The dangers of our ‘new data economy,’ and how to avoid them
Roger McNamee was an early investor in Facebook and still holds a stake in the social media giant--but he’s also become a vocal critic of its practices, especially around how it handles user data. McNamee offers his humble opinion on why as consumers, we need to stop being passive and take control of how we share our personal information.
JUDY WOODRUFF: A top Facebook executive in charge of all their products announced today
he is leaving the social media giant.
It is the highest-level departure in years, and comes amidst mounting criticism of how
the company handles users' data.
Tonight, we hear from Roger McNamee.
He was an early investor in Facebook, still holds a stake in it, but is now a vocal critic.
He offers his Humble Opinion on how we need to stop being passive and decide how of -- our
personal information we want to share.
ROGER MCNAMEE, Author, "Zucked": Data is replacing oil as the most valuable commodity in our
Unlike oil, where ownership is tied to the property under which it resides, corporations
acquire highly personal data in the course of a transaction and assert ownership forever.
Instead of asking permission, corporations take what they want and challenge us to object.
Thanks to the proliferation of smart devices and low-cost networks, the value of data is
rising exponentially, while the cost of collecting it remains relatively low.
This has encouraged a range of surveillance schemes by Internet platforms and vendors
of smart devices, as well as more aggressive marketing of data by brokers, cellular carriers,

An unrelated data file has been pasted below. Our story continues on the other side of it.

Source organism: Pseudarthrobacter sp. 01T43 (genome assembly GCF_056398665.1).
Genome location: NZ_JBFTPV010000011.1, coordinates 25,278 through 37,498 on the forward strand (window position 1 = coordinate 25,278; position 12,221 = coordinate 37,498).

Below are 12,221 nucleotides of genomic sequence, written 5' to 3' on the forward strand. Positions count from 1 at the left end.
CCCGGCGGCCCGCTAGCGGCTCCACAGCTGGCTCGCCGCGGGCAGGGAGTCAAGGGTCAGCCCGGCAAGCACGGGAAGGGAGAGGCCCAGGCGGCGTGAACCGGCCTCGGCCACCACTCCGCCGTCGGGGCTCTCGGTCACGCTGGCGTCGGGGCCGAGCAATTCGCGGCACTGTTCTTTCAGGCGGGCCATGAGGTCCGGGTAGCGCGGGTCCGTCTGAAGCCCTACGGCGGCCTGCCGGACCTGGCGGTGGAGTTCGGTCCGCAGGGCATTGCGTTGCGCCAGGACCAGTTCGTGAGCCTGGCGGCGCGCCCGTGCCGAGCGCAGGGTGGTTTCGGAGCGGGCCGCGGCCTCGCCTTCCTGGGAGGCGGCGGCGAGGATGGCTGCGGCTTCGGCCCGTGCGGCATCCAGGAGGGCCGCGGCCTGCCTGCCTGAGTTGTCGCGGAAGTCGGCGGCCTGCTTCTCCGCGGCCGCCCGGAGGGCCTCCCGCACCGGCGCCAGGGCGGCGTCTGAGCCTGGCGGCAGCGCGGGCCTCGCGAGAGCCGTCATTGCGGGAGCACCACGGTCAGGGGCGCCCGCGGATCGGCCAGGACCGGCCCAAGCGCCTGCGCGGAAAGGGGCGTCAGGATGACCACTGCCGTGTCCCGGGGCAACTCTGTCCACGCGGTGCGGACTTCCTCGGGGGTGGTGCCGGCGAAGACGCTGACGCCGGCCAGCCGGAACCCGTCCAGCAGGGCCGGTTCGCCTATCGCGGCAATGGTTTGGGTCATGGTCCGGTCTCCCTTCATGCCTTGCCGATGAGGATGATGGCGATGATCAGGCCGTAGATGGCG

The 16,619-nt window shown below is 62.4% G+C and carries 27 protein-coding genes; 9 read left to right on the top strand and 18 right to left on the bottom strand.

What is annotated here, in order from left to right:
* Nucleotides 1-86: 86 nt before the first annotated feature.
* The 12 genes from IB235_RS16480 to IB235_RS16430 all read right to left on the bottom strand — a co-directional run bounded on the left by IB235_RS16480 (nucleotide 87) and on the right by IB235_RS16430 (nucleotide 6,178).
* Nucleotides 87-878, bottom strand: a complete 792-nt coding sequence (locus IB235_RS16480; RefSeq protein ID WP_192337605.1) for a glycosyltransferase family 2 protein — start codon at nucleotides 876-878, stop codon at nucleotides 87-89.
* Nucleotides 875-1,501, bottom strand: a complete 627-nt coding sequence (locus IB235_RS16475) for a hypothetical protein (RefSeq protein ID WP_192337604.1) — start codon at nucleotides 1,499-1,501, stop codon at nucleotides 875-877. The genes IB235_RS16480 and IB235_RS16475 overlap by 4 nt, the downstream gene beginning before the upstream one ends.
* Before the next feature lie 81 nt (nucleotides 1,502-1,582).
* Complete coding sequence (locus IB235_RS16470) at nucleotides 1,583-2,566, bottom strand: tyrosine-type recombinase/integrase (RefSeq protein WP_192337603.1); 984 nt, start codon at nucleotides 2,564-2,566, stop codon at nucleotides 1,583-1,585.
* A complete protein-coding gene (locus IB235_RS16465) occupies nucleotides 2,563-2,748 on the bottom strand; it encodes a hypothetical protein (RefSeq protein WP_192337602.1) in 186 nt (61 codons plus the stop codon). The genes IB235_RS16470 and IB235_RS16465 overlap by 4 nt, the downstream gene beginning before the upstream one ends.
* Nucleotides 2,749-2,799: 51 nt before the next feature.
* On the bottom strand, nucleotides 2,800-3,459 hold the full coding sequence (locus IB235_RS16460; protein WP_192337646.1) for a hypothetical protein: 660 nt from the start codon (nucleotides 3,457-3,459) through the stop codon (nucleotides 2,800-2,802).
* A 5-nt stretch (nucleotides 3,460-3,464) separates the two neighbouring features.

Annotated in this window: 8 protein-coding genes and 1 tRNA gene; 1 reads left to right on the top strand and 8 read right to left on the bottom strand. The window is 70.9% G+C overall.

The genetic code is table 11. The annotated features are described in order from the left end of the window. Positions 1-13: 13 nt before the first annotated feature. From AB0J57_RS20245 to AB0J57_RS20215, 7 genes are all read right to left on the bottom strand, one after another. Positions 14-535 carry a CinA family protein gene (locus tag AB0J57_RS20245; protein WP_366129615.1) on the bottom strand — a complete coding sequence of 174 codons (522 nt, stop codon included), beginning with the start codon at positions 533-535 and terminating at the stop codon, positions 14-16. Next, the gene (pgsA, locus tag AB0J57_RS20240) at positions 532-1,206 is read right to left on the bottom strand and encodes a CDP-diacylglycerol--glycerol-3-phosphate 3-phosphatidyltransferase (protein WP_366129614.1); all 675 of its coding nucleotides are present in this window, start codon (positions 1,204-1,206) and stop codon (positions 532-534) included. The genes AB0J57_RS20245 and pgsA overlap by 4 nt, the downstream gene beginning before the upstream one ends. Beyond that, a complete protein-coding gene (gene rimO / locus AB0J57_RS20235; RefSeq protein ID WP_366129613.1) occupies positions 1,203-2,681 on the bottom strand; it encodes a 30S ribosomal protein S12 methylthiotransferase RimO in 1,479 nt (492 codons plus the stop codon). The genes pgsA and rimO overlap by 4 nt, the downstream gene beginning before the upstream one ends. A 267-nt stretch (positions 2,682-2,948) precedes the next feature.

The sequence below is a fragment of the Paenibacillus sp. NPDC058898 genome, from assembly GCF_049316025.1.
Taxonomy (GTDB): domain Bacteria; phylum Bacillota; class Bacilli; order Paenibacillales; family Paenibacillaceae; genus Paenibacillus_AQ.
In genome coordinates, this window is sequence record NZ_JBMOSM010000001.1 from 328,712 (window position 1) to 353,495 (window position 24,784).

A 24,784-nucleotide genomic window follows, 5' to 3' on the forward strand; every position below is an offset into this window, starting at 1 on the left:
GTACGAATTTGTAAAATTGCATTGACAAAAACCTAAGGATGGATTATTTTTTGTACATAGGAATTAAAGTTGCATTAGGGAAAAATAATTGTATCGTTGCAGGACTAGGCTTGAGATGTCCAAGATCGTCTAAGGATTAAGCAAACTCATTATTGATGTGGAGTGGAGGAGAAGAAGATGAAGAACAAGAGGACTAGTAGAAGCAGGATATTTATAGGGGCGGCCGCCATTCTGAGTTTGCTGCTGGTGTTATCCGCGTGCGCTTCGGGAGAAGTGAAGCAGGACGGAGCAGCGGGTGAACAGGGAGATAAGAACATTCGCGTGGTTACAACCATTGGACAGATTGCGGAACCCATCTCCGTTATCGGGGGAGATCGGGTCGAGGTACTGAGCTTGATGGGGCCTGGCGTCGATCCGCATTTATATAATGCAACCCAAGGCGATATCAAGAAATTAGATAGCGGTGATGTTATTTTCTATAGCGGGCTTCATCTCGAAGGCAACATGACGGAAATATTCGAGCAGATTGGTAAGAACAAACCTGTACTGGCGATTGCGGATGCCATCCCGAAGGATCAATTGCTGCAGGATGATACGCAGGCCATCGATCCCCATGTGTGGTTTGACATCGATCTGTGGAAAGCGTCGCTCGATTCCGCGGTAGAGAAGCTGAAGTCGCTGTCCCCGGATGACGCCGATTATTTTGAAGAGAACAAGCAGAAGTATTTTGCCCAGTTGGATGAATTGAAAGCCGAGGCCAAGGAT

credit card processors and the like.
Consumers feed the machine because of the convenience it provides.
But we, the people, have little say in this new data economy.
We are merely the subject, and, increasingly, the victims of it.
There are few rules in this country when it comes to the gathering or use of data.
Important questions need to be asked.
Why, for example, is it legal to sell or trade data about our credit card purchases, our
personal health, geolocation, or Internet activity?
Why is it legal for smart devices to listen in on us in our bedrooms and offices?
Why is it legal to collect any data at all about minors?
Why do data companies generally bear no liability when they take or use our data without permission?
There are many legitimate uses of data, and many benefits to the consumer, like improved
search results and relevant ads.
But in today's Wild West of data, the potential for harm is great.
For example, it's not hard to imagine sites that track mouse movement will be able to
discern symptoms of neurological conditions, like Parkinson's disease, before the user
is even aware of them.
Today, there is no requirement that the user be notified, but the site is free to sell
that information to the highest bidder, perhaps an insurance company, which might raise rates
or terminate coverage.
We are at an inflection point.
Data can be used to manipulate and control us.
Is that what we want?
Technology companies must acknowledge their power and responsibilities.
Government must enforce a fairer balance between the interests of business and consumers.
And consumers must recognize that convenience has a far greater cost than is advertised.
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